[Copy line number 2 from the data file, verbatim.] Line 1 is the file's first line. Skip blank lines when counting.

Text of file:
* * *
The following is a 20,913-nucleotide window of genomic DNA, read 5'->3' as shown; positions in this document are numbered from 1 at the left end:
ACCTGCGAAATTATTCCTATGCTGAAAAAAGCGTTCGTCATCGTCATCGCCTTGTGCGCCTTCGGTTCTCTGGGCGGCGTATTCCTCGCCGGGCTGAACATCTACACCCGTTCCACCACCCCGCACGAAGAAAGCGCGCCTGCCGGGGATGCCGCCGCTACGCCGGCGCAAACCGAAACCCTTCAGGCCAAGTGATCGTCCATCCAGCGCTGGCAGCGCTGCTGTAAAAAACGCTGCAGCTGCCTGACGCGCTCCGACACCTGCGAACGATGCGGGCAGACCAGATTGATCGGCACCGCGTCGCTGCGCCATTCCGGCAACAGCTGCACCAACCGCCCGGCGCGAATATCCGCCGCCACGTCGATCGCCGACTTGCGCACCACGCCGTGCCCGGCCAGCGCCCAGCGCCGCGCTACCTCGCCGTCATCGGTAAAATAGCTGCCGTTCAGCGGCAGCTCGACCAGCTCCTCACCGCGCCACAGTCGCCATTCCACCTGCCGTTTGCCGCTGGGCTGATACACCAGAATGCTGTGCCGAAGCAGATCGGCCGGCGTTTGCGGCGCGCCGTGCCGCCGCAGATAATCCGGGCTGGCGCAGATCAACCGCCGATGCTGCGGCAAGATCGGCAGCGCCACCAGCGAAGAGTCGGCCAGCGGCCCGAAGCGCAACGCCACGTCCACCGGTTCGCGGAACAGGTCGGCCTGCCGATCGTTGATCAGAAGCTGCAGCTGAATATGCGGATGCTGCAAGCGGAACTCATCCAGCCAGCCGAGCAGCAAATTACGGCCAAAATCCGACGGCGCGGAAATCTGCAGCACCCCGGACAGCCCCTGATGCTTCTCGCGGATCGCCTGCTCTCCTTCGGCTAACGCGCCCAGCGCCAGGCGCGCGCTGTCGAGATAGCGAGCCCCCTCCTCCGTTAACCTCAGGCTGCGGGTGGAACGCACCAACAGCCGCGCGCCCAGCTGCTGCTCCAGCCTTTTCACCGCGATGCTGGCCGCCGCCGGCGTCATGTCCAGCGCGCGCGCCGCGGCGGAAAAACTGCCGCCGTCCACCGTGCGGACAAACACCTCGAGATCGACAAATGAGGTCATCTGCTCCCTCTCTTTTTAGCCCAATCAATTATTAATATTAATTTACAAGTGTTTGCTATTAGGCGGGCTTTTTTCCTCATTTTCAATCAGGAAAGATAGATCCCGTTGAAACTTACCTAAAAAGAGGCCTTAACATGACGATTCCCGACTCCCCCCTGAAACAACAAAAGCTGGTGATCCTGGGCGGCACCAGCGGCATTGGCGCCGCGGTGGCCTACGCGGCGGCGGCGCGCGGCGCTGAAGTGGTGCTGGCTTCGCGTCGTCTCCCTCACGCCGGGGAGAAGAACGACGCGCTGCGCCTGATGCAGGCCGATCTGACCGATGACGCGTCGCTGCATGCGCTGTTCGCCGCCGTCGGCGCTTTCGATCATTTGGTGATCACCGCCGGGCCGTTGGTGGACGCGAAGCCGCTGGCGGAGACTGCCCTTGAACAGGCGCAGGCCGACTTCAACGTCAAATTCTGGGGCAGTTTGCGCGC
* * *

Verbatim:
ACCTGCGAAATTATTCCTATGCTGAAAAAAGCGTTCGTCATCGTCATCGCCTTGTGCGCCTTCGGTTCTCTGGGCGGCGTATTCCTCGCCGGGCTGAACATCTACACCCGTTCCACCACCCCGCACGAAGAAAGCGCGCCTGCCGGGGATGCCGCCGCTACGCCGGCGCAAACCGAAACCCTTCAGGCCAAGTGATCGTCCATCCAGCGCTGGCAGCGCTGCTGTAAAAAACGCTGCAGCTGCCTGACGCGCTCCGACACCTGCGAACGATGCGGGCAGACCAGATTGATCGGCACCGCGTCGCTGCGCCATTCCGGCAACAGCTGCACCAACCGCCCGGCGCGAATATCCGCCGCCACGTCGATCGCCGACTTGCGCACCACGCCGTGCCCGGCCAGCGCCCAGCGCCGCGCTACCTCGCCGTCATCGGTAAAATAGCTGCCGTTCAGCGGCAGCTCGACCAGCTCCTCACCGCGCCACAGTCGCCATTCCACCTGCCGTTTGCCGCTGGGCTGATACACCAGAATGCTGTGCCGAAGCAGATCGGCCGGCGTTTGCGGCGCGCCGTGCCGCCGCAGATAATCCGGGCTGGCGCAGATCAACCGCCGATGCTGCGGCAAGATCGGCAGCGCCACCAGCGAAGAGTCGGCCAGCGGCCCGAAGCGCAACGCCACGTCCACCGGTTCGCGGAACAGGTCGGCCTGCCGATCGTTGATCAGAAGCTGCAGCTGAATATGCGGATGCTGCAAGCGGAACTCATCCAGCCAGCCGAGCAGCAAATTACGGCCAAAATCCGACGGCGCGGAAATCTGCAGCACCCCGGACAGCCCCTGATGCTTCTCGCGGATCGCCTGCTCTCCTTCGGCTAACGCGCCCAGCGCCAGGCGCGCGCTGTCGAGATAGCGAGCCCCCTCCTCCGTTAACCTCAGGCTGCGGGTGGAACGCACCAACAGCCGCGCGCCCAGCTGCTGCTCCAGCCTTTTCACCGCGATGCTGGCCGCCGCCGGCGTCATGTCCAGCGCGCGCGCCGCGGCGGAAAAACTGCCGCCGTCCACCGTGCGGACAAACACCTCGAGATCGACAAATGAGGTCATCTGCTCCCTCTCTTTTTAGCCCAATCAATTATTAATATTAATTTACAAGTGTTTGCTATTAGGCGGGCTTTTTTCCTCATTTTCAATCAGGAAAGATAGATCCCGTTGAAACTTACCTAAAAAGAGGCCTTAACATGACGATTCCCGACTCCCCCCTGAAACAACAAAAGCTGGTGATCCTGGGCGGCACCAGCGGCATTGGCGCCGCGGTGGCCTACGCGGCGGCGGCGCGCGGCGCTGAAGTGGTGCTGGCTTCGCGTCGTCTCCCTCACGCCGGGGAGAAGAACGACGCGCTGCGCCTGATGCAGGCCGATCTGACCGATGACGCGTCGCTGCATGCGCTGTTCGCCGCCGTCGGCGCTTTCGATCATTTGGTGATCACCGCCGGGCCGTTGGTGGACGCGAAGCCGCTGGCGGAGACTGCCCTTGAACAGGCGCAGGCCGACTTCAACGTCAAATTCTGGGGCAGTTTGCGCGC